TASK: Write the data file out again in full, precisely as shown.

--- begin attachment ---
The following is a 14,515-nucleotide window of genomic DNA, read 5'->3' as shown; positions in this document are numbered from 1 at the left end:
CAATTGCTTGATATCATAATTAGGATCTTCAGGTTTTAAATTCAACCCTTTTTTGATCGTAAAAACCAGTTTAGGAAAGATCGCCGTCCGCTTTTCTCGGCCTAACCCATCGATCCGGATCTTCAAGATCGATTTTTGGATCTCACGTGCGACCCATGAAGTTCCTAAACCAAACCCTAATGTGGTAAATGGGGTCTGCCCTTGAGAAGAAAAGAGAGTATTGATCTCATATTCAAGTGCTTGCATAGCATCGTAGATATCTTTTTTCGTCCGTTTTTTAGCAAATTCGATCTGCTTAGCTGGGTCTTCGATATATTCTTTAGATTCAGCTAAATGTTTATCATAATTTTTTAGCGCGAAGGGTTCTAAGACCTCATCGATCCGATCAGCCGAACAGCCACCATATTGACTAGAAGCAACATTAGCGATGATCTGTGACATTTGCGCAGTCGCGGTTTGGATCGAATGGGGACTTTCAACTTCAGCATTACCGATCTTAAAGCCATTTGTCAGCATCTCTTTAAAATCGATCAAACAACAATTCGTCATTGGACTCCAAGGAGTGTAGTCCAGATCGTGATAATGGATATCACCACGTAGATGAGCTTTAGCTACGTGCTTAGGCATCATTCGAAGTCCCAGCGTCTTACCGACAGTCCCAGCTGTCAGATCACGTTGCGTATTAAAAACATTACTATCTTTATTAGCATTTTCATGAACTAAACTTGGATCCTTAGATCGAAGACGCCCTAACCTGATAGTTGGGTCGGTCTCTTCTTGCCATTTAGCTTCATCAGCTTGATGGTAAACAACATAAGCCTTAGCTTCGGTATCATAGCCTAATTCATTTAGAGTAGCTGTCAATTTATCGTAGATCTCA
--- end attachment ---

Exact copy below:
The following is a 14,515-nucleotide window of genomic DNA, read 5'->3' as shown; positions in this document are numbered from 1 at the left end:
CAATTGCTTGATATCATAATTAGGATCTTCAGGTTTTAAATTCAACCCTTTTTTGATCGTAAAAACCAGTTTAGGAAAGATCGCCGTCCGCTTTTCTCGGCCTAACCCATCGATCCGGATCTTCAAGATCGATTTTTGGATCTCACGTGCGACCCATGAAGTTCCTAAACCAAACCCTAATGTGGTAAATGGGGTCTGCCCTTGAGAAGAAAAGAGAGTATTGATCTCATATTCAAGTGCTTGCATAGCATCGTAGATATCTTTTTTCGTCCGTTTTTTAGCAAATTCGATCTGCTTAGCTGGGTCTTCGATATATTCTTTAGATTCAGCTAAATGTTTATCATAATTTTTTAGCGCGAAGGGTTCTAAGACCTCATCGATCCGATCAGCCGAACAGCCACCATATTGACTAGAAGCAACATTAGCGATGATCTGTGACATTTGCGCAGTCGCGGTTTGGATCGAATGGGGACTTTCAACTTCAGCATTACCGATCTTAAAGCCATTTGTCAGCATCTCTTTAAAATCGATCAAACAACAATTCGTCATTGGACTCCAAGGAGTGTAGTCCAGATCGTGATAATGGATATCACCACGTAGATGAGCTTTAGCTACGTGCTTAGGCATCATTCGAAGTCCCAGCGTCTTACCGACAGTCCCAGCTGTCAGATCACGTTGCGTATTAAAAACATTACTATCTTTATTAGCATTTTCATGAACTAAACTTGGATCCTTAGATCGAAGACGCCCTAACCTGATAGTTGGGTCGGTCTCTTCTTGCCATTTAGCTTCATCAGCTTGATGGTAAACAACATAAGCCTTAGCTTCGGTATCATAGCCTAATTCATTTAGAGTAGCTGTCAATTTATCGTAGATCTCA